Environmental Policy for Developing Countries: Most Nations Lack the Infrastructure and Expertise Necessary to Implement the Market-Based Strategies Being Recommended by the International Development Banks. (Environmental Policy)
Bell, Ruth Greenspan, Russell, Clifford, Issues in Science and Technology
Most developing countries have long since established laws and formal governmental structures to address their serious environmental problems, but few have been successful in alleviating those problems. The development banks, which control resources desperately needed by the developing countries, are promoting the use of economic incentives and other market-based strategies as the key to more effective environmental protection. However, the donors have rarely asked whether the approaches they are urging, which have recently had some success in Europe and the United States, can be implemented effectively in developing countries with limited resources and little experience with market-based policies of any kind.
We worry that these highly sophisticated instruments have been pushed too hard and too fast, and that those who promote them say little about the context and conditions in which they thrive. The targets of this advice should be better informed about everything they would need to do to make market-based instruments work. Otherwise, the cause of environmental protection itself may be dealt a blow when ill-conceived policies divert a country's energies without producing the desired result. Developing-world regulators, already marginalized in their own countries, will have little to show for their efforts in terms of a cleaner environment.
Before imposing a regulatory strategy on the developing world, we should review the experience of the industrialized countries and others that have implemented market-based policies. How extensive is the experience? How successful? What have we learned about the conditions necessary for effective market-based policies? Then we will be ready to consider when and where these policies are likely to work in the developing world.
Although incentive-based approaches to environmental control were being developed by economists in the early 1970s when many of the basic environmental laws were being written in the United States, none of the early laws used economic instruments. Market-based tools began to make inroads in the 1980s when regulators at the U.S. Environmental Protection Agency (EPA) saw that they could be useful in dealing with difficult Clean Air Act implementation problems. Each stack at each regulated facility had been given a discharge permit. The EPA innovation allowed firms to trade those permits internally and externally, so that expensive-to-control sources could emit more and cheap-to-control sources would be encouraged to cut back.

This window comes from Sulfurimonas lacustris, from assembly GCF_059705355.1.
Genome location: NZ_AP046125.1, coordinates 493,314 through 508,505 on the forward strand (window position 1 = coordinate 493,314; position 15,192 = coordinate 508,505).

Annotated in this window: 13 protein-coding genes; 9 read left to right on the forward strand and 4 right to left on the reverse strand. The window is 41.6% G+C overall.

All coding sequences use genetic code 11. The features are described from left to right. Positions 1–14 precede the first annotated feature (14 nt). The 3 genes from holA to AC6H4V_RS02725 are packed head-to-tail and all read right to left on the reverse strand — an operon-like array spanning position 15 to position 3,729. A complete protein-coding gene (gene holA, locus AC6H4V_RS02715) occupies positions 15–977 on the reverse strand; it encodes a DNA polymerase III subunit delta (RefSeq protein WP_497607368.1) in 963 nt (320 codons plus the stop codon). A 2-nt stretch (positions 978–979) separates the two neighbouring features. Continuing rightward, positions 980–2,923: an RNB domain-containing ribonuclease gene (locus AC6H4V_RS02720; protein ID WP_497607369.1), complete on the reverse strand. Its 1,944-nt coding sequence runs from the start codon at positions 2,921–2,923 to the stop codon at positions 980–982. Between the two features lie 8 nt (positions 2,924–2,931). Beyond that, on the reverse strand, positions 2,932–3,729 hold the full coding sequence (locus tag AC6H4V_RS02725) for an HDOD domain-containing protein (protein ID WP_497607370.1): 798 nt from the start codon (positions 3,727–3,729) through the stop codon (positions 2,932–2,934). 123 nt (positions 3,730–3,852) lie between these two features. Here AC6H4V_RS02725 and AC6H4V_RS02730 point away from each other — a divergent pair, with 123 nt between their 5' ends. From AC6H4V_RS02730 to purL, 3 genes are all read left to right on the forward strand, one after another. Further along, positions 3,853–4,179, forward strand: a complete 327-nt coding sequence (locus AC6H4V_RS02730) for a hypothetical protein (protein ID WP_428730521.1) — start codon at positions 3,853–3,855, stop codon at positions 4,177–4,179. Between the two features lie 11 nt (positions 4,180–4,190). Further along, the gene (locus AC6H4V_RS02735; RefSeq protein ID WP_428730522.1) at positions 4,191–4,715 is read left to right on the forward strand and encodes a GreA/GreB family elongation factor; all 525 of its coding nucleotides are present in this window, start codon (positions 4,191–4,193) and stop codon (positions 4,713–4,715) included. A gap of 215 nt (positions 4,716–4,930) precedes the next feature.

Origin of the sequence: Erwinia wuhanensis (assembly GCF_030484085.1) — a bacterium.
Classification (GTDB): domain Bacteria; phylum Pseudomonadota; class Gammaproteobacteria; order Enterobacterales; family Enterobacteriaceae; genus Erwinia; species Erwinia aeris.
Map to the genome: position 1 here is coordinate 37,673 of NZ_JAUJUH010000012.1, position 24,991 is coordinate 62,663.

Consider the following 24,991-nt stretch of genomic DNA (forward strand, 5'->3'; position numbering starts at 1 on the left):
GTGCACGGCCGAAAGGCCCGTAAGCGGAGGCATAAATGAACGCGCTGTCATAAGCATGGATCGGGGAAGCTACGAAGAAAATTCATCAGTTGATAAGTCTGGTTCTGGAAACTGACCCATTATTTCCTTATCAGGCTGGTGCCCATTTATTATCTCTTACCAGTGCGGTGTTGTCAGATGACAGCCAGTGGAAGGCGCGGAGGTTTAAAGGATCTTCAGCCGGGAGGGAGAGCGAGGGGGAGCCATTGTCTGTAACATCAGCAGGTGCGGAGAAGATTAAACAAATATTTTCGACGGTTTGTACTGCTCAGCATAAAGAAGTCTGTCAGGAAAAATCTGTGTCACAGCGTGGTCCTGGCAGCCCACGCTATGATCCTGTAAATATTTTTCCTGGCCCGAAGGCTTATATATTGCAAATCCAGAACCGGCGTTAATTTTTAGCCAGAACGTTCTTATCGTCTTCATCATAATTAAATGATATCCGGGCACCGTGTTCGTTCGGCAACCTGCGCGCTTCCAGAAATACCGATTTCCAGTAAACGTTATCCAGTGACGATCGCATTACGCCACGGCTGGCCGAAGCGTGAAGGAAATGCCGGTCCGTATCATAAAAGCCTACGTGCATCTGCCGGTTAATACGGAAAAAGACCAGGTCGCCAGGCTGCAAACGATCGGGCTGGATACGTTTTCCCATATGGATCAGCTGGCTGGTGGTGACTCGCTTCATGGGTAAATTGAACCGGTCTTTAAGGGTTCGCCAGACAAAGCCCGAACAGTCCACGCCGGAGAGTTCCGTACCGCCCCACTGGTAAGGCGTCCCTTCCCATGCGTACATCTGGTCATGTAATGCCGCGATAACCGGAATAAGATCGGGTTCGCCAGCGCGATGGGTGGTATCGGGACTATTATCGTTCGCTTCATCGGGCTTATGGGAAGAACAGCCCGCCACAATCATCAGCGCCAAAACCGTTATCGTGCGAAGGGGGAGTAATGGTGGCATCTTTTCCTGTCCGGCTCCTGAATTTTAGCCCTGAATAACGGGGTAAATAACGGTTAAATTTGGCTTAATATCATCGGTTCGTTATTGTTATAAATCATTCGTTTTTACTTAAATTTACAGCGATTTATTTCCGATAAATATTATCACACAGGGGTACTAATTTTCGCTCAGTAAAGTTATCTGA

A variation of this system was eventually written into law to create the best-known and most successful U.S. market-based instrument. To control acid rain, Title IV of the 1990 Amendments to the Clean Air Act established tradable emission allowances for sulfur dioxide. Starting in January 1995, the electric power industry in the eastern third of the nation was allocated a fixed number of total "allowances." The rules allowed firms to bank allowances for future use, buy allowances to meet regulatory requirements rather than reduce emissions, or sell excess allowances.
Rigorous checks and balances built into the program ensure compliance, system credibility, and integrity. Utilities participating in the program were required to have expensive equipment for continuous monitoring. Every allowance is assigned a serial number. EPA records transfers to make sure that a unit's emissions do not exceed the number of allowances it holds and makes this information available to the public. The transparency in the system provides a level of reassurance to the public and competitors alike. Noncompliance is punished.
Allowance trading has undoubtedly accelerated program implementation and saved money. Utility companies are pleased that they, rather than the government, decide the most cost-effective way to comply.
Although much is made of the success of this program, the reality is that most U. …